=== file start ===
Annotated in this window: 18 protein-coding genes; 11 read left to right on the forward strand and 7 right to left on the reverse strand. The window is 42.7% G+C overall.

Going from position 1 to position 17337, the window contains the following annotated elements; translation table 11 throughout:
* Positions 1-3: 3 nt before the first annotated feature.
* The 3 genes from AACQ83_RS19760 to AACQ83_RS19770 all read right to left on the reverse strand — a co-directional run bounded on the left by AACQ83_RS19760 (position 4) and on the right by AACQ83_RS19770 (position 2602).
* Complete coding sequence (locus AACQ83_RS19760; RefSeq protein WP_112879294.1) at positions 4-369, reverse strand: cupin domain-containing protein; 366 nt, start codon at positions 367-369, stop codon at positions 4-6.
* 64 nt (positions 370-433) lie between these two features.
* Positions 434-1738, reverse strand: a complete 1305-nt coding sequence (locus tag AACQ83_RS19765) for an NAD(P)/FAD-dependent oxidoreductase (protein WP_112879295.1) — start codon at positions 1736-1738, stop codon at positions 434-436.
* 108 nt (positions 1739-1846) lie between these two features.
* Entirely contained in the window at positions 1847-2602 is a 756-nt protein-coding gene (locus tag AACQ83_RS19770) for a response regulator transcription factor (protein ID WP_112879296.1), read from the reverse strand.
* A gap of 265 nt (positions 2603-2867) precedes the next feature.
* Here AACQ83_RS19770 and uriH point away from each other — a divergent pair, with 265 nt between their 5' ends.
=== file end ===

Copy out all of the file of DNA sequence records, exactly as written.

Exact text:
Annotated in this window: 18 protein-coding genes; 11 read left to right on the forward strand and 7 right to left on the reverse strand. The window is 42.7% G+C overall.

Going from position 1 to position 17337, the window contains the following annotated elements; translation table 11 throughout:
* Positions 1-3: 3 nt before the first annotated feature.
* The 3 genes from AACQ83_RS19760 to AACQ83_RS19770 all read right to left on the reverse strand — a co-directional run bounded on the left by AACQ83_RS19760 (position 4) and on the right by AACQ83_RS19770 (position 2602).
* Complete coding sequence (locus AACQ83_RS19760; RefSeq protein WP_112879294.1) at positions 4-369, reverse strand: cupin domain-containing protein; 366 nt, start codon at positions 367-369, stop codon at positions 4-6.
* 64 nt (positions 370-433) lie between these two features.
* Positions 434-1738, reverse strand: a complete 1305-nt coding sequence (locus tag AACQ83_RS19765) for an NAD(P)/FAD-dependent oxidoreductase (protein WP_112879295.1) — start codon at positions 1736-1738, stop codon at positions 434-436.
* 108 nt (positions 1739-1846) lie between these two features.
* Entirely contained in the window at positions 1847-2602 is a 756-nt protein-coding gene (locus tag AACQ83_RS19770) for a response regulator transcription factor (protein ID WP_112879296.1), read from the reverse strand.
* A gap of 265 nt (positions 2603-2867) precedes the next feature.
* Here AACQ83_RS19770 and uriH point away from each other — a divergent pair, with 265 nt between their 5' ends.